Electronics: I should take a better light for the Paw-Paw tunnel than what I've got. I also bought a cool UCO lantern than would be nice to take along. I have a new Delorme InReach satellite communicator device that I hope to take for messaging and emergencies.
    Things I'd like to take: a point & shoot camera, a book, camp shoes (flip-flops would be just OK), a hat, a poncho, the GAP & C&O Trailbook, JiffyPop popcorn, a travel kite (yes - a kite. I love flying kites. Don't worry, I'll find a spot...), my Goal-Zero solar charger....

  9. #9
    drev-il, not Dr. Evil!
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    Quote Originally Posted by connolm View Post
    Thanks RiderX and Drevil for the responses.

    I already have a 18 lb bikepacking setup that I use frequently for 1-3 nights. I'm planning on 7-8 days for this C&O/GAP trip so I had the notion of "treating" myself on this trip with just a little more vacation-style "comfort." Nothing crazy - but just a little less extreme minimalist.
    ...
    Haha, it sounds like you know what you are doing!

    I've done shorter sections of the C&O with a loaded trailer (Burley D'Lite) and it wasn't too bad. I've can't recall seeing too many ruts except in the winter, but they were relatively short and not very deep, so I don't see that being an issue. Also, the C&O is wide enough that nobody will have a hard time passing, unless they are going full gonzo speed and you are weaving back and forth on the trail

    However, like wi1trackrider mentioned, the C&O is sporadically pockmarked, uneven and slightly rooty in parts. The trailer may bounce around a little, and it might get annoying.

    If I was going for a more casual, comfy, and slower paced ride and wanted to carry more stuff, I'd consider one of those Allen trailers also.
    "Keep your burgers lean and your tires fat." -h.d. | ssoft | flickr

  10. #10
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    If you must take a trailer, a one wheel trailer would be best. There are sections where there is grass in the middle of the trail, so one wheel will be dragging with a two wheel trailer.

  11. #11
    I am the owl
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    Thoughts and experiences to help you decide on your setup:

    - There is no single track, but as noted above, there is a center strip that will make a 2 wheeled trailer a burden.

    - On canal trips I've always planned for one meal in town (late lunch/early dinner). Breakfast and dinner I carry with me and eat at camp. Bill's Place on the western portion, and either Shepardstown or Harpers Ferry on the latter part. Hancock has easy access for quick resupply (convenience store stuff)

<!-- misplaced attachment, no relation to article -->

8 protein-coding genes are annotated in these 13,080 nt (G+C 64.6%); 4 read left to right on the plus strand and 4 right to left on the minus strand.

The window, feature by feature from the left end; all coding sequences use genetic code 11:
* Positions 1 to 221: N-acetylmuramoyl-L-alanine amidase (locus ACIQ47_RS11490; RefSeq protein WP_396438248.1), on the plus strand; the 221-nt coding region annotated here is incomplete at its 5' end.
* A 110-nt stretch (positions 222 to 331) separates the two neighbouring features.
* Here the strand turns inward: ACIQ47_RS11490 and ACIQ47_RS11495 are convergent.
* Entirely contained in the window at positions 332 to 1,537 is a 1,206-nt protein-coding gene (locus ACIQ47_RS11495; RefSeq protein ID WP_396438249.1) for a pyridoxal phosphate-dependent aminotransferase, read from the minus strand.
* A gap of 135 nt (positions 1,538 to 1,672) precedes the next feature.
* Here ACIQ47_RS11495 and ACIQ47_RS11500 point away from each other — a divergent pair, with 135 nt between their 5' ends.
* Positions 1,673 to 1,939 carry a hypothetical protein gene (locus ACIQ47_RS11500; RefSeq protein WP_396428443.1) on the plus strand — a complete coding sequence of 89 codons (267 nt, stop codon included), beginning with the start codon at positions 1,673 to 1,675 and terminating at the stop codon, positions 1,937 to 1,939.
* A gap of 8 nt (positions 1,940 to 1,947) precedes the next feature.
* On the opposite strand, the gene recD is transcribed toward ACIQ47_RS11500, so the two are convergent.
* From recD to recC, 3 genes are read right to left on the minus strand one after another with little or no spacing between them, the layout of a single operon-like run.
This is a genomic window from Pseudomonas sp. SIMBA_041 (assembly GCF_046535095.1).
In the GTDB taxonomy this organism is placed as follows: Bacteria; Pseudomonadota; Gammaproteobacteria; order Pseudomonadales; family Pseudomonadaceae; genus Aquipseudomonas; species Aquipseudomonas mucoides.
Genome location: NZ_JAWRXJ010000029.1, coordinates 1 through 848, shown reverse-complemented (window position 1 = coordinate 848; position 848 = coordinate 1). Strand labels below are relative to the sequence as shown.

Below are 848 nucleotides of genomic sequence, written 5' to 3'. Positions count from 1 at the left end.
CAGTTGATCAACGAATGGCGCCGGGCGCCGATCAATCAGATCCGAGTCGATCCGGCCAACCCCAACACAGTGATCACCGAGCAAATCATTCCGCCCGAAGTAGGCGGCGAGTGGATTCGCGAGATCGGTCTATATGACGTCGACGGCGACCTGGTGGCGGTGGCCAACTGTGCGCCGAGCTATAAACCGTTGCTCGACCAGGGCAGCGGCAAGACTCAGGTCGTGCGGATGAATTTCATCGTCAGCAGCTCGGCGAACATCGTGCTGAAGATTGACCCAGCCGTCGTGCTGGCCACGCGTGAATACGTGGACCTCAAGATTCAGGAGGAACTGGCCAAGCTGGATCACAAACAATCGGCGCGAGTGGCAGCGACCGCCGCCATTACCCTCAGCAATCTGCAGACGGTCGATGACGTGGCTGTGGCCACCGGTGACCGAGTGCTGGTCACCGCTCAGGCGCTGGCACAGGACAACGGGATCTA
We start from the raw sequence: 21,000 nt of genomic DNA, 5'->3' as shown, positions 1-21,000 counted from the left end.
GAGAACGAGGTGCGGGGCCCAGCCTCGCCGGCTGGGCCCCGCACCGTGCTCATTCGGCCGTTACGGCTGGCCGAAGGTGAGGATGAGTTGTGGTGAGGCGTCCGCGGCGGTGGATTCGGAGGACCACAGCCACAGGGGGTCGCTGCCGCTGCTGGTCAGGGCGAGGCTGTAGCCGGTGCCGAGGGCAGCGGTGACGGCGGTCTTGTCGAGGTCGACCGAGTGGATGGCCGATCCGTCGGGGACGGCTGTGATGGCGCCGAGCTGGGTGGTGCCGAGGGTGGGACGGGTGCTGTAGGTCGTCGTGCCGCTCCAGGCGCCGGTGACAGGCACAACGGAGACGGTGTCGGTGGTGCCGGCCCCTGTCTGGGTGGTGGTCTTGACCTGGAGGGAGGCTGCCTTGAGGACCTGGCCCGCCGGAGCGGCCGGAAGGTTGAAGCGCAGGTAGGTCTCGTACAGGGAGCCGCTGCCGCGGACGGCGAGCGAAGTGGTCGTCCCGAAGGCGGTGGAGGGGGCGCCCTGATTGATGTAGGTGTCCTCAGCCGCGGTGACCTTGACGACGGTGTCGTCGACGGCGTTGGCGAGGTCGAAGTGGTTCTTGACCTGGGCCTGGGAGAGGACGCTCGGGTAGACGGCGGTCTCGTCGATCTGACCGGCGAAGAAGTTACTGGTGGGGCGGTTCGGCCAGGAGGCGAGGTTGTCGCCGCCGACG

- The canal campsites have a fire ring, picnic table and spot-a-pot. So, a campfire can be easily had without your stove. Chair will be more comfortable but not necessary (I've carried one on on rare occasions)

    - On my singletrack adventures I go light but not ridiculous and accommodate much of what you look like you are striving for. I have light weight shoes (Cushe) and a pair of knickers for post ride chilling. I carry beer (cans, they go in the hydration pack, crush when empty). Light (500 lumens), sometimes a lantern (this one: light, rechargable, packs small). Either a Jetboil stove or a kettle and small gas stove

    - For the Paw Paw, you don't need a big light. 250 lumens will be more than enough and I've done it with much less.

    - Summer kit is laid out below not including a Sony Nex 5 camera that I take along. Colder weather just sees a heavier sleeping back and warmer clothes. Tent pictured is an old REI Roadster, just replaces with a Big Agnes 1 man. Both have a vestibule for gear + enough room to sit up - bigger than a coffin
    In the old days on my full pulls on the canal I was toting a 7 lb. 2.5 person tent. Glad to ditch that but still got by with a rack and 2 panniers with that setup and none of my gear was light like it is now.

    Drevil and I ran support for our wives and a group of friends on a canal trip and we pulled multiple trailers. Fine for that, but we were not doing the full run. I have a BOB and it is used mostly for singletrack trail work missions. Handles just fine on bumps, rocks and roots.